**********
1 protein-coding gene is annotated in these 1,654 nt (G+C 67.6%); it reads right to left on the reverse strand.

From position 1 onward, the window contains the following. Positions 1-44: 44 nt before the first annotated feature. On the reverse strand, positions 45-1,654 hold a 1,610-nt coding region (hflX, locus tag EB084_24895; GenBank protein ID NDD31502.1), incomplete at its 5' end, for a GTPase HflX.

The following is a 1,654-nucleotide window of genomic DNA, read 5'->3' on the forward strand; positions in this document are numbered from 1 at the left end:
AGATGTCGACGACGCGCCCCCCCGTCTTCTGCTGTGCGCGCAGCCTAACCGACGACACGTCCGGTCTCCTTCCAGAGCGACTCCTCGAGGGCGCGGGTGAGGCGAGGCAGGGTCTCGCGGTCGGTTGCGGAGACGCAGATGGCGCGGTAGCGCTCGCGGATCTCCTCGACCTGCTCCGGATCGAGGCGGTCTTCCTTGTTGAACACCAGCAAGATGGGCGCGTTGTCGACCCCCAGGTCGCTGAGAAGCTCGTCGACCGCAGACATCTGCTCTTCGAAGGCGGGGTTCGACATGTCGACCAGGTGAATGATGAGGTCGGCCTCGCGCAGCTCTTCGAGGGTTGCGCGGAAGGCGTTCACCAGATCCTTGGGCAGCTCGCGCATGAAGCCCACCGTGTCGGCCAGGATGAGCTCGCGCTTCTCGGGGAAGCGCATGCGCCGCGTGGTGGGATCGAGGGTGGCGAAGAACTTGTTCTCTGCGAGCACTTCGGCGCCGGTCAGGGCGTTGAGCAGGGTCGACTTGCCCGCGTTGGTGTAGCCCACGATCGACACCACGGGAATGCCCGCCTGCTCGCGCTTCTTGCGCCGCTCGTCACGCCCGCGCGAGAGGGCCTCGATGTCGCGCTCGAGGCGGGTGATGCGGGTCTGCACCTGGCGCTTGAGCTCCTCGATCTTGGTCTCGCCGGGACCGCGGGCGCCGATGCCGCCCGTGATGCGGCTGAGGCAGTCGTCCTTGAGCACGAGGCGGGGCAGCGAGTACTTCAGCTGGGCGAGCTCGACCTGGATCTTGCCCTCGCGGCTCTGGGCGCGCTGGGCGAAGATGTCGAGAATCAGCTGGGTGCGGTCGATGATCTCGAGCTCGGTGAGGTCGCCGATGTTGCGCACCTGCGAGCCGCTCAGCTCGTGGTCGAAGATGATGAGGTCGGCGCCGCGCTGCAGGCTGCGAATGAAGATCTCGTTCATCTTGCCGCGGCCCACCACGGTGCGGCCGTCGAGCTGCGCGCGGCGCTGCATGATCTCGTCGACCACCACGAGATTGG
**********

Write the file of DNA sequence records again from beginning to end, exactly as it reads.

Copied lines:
1 protein-coding gene is annotated in these 1,654 nt (G+C 67.6%); it reads right to left on the reverse strand.

From position 1 onward, the window contains the following. Positions 1-44: 44 nt before the first annotated feature. On the reverse strand, positions 45-1,654 hold a 1,610-nt coding region (hflX, locus tag EB084_24895; GenBank protein ID NDD31502.1), incomplete at its 5' end, for a GTPase HflX.

The following is a 1,654-nucleotide window of genomic DNA, read 5'->3' on the forward strand; positions in this document are numbered from 1 at the left end:
AGATGTCGACGACGCGCCCCCCCGTCTTCTGCTGTGCGCGCAGCCTAACCGACGACACGTCCGGTCTCCTTCCAGAGCGACTCCTCGAGGGCGCGGGTGAGGCGAGGCAGGGTCTCGCGGTCGGTTGCGGAGACGCAGATGGCGCGGTAGCGCTCGCGGATCTCCTCGACCTGCTCCGGATCGAGGCGGTCTTCCTTGTTGAACACCAGCAAGATGGGCGCGTTGTCGACCCCCAGGTCGCTGAGAAGCTCGTCGACCGCAGACATCTGCTCTTCGAAGGCGGGGTTCGACATGTCGACCAGGTGAATGATGAGGTCGGCCTCGCGCAGCTCTTCGAGGGTTGCGCGGAAGGCGTTCACCAGATCCTTGGGCAGCTCGCGCATGAAGCCCACCGTGTCGGCCAGGATGAGCTCGCGCTTCTCGGGGAAGCGCATGCGCCGCGTGGTGGGATCGAGGGTGGCGAAGAACTTGTTCTCTGCGAGCACTTCGGCGCCGGTCAGGGCGTTGAGCAGGGTCGACTTGCCCGCGTTGGTGTAGCCCACGATCGACACCACGGGAATGCCCGCCTGCTCGCGCTTCTTGCGCCGCTCGTCACGCCCGCGCGAGAGGGCCTCGATGTCGCGCTCGAGGCGGGTGATGCGGGTCTGCACCTGGCGCTTGAGCTCCTCGATCTTGGTCTCGCCGGGACCGCGGGCGCCGATGCCGCCCGTGATGCGGCTGAGGCAGTCGTCCTTGAGCACGAGGCGGGGCAGCGAGTACTTCAGCTGGGCGAGCTCGACCTGGATCTTGCCCTCGCGGCTCTGGGCGCGCTGGGCGAAGATGTCGAGAATCAGCTGGGTGCGGTCGATGATCTCGAGCTCGGTGAGGTCGCCGATGTTGCGCACCTGCGAGCCGCTCAGCTCGTGGTCGAAGATGATGAGGTCGGCGCCGCGCTGCAGGCTGCGAATGAAGATCTCGTTCATCTTGCCGCGGCCCACCACGGTGCGGCCGTCGAGCTGCGCGCGGCGCTGCATGATCTCGTCGACCACCACGAGATTGG